For your fathers line, you can test your brother, your father, and any male cousins who share your LNAB surname. They can take a yDNA test. This is another very deep test which can follow a line back a great distance. “The Y chromosome, like the patrilineal surname, passes down virtually unchanged from father to son.” (ISOGG – yDNA Chromosome DNA Tests)
For other relatively close cousins, that are not in your direct maternal or paternal line, you can test anyone who matches you through your genealogical research. They can take an Autosomal (auDNA/atDNA) test. This is not a deep ancestor test and “can be used to confirm relationships with a high level of accuracy for parent/child relationships and all relationships up to the second cousin level. For all relationships other than parent/child relationships additional contextual and genealogical information is required to confirm the nature of the relationship.”(ISOGG –Accuracy of tests)
If you are interested in knowing your ethnic genetic make-up then you would only test yourself. This would give you your specific Haplo Group, “a genetic population group of people who share a common ancestor on the patrilineal or matrilineal line.”(ISOGG – Haplogroup)
Where to test? You want to have your DNA and the others (the people you want to test) DNA in the biggest DNA Gene Pool(s) as possible. From a recent class on DNA on Triangulation with Kitty Munson Cooper she suggested starting your testing with Ancestry for atDNA, then transferring your results over to FamilyTree DNA and upgrading to other tests for mtDNA or yDNA from there. This way you have your DNA in two big gene pools right off the bat (this as of march 2016).
Now run out and find all the cousins in your genealogical paperwork and talk them into doing a DNA test!
How many pages do you read on Google, or any search engine for that matter, when you do a search?
When I do an online search for information using one of the search engines, I click through the links for 10 or 12 pages back from the first page. Why? Because I have run across information on page 12 specific to my search on many occasions. Seem strange that specific information would show-up so deep into the results page? It’s really not.
A search engine, like Google or Yahoo or Bing, use web-crawlers to look for the most relevant content based on SEO, or Search Engine Optimization – “the process of maximizing the number of visitors to a particular website by ensuring that the site appears high on the list of results returned by a search engine.” I typed “define SEO” in to google to get this answer.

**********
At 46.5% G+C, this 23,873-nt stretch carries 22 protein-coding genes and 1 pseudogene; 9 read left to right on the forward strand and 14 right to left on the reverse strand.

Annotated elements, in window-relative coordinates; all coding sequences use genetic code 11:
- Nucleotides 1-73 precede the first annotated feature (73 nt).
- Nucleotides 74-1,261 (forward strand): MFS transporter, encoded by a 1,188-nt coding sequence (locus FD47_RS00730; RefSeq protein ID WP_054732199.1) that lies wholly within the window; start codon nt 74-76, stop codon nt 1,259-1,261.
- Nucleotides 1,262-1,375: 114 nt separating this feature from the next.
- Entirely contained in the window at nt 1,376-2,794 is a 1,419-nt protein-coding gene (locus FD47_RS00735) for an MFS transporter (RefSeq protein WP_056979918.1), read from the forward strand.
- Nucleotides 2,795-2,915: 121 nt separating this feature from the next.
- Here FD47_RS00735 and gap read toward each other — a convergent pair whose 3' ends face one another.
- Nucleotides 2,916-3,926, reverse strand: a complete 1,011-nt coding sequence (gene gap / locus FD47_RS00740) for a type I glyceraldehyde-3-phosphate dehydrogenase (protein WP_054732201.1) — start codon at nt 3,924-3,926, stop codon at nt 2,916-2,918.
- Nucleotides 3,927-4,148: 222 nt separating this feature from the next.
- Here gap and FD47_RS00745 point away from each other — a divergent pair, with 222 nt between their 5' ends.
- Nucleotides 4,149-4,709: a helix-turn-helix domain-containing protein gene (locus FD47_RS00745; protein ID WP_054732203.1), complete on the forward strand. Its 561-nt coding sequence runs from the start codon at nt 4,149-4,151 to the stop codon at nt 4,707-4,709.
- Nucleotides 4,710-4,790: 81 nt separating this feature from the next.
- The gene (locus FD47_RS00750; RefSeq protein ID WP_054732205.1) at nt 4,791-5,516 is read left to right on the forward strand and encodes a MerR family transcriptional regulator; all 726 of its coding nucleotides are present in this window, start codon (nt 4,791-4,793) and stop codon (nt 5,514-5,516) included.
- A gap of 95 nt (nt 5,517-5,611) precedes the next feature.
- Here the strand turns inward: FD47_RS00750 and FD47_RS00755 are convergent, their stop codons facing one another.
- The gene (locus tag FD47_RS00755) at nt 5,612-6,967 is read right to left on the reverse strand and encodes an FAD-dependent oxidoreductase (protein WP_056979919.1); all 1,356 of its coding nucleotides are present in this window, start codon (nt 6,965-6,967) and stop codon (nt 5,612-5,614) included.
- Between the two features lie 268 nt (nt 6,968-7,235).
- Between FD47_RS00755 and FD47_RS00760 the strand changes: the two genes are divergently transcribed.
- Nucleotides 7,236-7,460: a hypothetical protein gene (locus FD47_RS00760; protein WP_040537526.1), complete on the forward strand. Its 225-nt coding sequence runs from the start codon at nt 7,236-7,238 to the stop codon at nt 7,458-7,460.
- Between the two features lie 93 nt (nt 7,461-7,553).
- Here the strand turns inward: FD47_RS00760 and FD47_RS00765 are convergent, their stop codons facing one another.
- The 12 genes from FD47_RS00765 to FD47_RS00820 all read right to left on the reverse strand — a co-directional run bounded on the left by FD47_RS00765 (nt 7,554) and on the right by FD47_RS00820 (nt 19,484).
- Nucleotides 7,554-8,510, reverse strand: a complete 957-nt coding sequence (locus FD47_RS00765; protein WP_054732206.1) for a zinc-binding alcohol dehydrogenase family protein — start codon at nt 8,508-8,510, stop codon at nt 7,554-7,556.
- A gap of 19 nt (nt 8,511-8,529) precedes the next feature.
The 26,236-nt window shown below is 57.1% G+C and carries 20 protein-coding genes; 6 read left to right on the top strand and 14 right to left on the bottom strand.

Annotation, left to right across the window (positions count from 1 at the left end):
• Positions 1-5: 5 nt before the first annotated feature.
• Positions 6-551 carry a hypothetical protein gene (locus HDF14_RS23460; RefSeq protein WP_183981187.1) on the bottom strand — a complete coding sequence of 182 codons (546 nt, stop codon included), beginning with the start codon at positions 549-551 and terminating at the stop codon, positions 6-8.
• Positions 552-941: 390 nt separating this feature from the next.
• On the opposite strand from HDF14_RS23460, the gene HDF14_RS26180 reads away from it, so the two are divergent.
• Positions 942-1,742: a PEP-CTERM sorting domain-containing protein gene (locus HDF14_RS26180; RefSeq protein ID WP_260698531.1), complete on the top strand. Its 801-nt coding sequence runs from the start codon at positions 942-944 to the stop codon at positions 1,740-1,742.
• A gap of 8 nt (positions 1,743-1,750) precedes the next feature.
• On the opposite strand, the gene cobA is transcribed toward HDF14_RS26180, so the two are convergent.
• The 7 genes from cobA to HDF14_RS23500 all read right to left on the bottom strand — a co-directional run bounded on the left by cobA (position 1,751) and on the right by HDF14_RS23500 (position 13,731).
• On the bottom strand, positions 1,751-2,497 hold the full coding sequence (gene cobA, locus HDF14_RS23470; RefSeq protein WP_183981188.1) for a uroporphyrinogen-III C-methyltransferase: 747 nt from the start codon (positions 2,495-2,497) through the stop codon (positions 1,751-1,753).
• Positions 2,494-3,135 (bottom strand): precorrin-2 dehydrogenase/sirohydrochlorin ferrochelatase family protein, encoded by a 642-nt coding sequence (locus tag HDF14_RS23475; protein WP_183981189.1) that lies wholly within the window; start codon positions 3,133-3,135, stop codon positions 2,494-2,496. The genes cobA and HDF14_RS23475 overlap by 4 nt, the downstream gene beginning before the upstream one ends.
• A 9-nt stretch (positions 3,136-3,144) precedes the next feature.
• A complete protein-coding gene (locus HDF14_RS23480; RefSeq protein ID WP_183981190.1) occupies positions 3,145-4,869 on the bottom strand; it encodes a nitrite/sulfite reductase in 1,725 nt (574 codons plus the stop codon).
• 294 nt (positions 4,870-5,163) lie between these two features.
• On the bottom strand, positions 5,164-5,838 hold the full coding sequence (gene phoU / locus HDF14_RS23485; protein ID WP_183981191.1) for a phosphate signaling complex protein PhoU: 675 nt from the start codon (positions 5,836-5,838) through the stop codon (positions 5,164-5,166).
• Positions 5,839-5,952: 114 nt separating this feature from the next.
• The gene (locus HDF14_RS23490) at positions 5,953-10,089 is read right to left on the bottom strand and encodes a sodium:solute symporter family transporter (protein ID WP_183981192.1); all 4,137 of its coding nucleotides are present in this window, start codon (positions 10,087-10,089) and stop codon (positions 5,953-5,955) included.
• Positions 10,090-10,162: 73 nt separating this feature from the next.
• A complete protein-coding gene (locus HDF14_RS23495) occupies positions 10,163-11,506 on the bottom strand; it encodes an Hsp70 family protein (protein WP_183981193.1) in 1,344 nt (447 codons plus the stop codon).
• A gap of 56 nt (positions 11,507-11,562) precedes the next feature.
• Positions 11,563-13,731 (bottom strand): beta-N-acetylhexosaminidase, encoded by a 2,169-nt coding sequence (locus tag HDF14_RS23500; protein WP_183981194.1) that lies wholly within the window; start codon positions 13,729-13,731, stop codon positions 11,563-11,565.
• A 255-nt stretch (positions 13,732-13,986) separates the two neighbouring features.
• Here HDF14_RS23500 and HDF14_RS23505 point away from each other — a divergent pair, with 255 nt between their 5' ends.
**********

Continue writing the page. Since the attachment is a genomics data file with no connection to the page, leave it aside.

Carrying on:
If a website that contains the information you are looking for works hard to ensure their site is optimized, meaning they update their pages frequently and apply the strategies behind SEO to their site, the information you are looking for will be at the top of the search results pages. If the website does not keep up with the latest strategies for keeping their information at the top of search results pages then your information could end up way back on page 12 or even page 20 of a search engines results.
So next time your are frustrated that the information you are looking for isn’t in the first couple of search results pages, try clicking through a few more search results pages. You might find what you were looking for.
If you want to learn more about SEO, check out this article on Search Engine Optimization on Wikpedia.
There are very few McElmoyle’s in the world in comparison with other peoples of Ireland. My specific interest arises from the McElmoyle/McElmoil family that settled in York County, South Carolina, specifically Daniel McElmoyle, b. 1796, Ireland, d. February 10, 1867, in York County, SC. Possibly married to 1) Mary Chambers, was married 2) Mary J. Pardue.
From my grandmother’s notes he had a brother, James McElmoyle, who also immigrated to North America and settled in Port Lambton, Ontario. I think this James was b. June 24, 1801, Ireland, d. September 25, 1880, Mooretown, Lambton, ON. He married Catherine M. Cowen.
The fact that there are James and Daniel’s in every McElmoyle family and in every generation does not help, but that is the way of Genealogy right?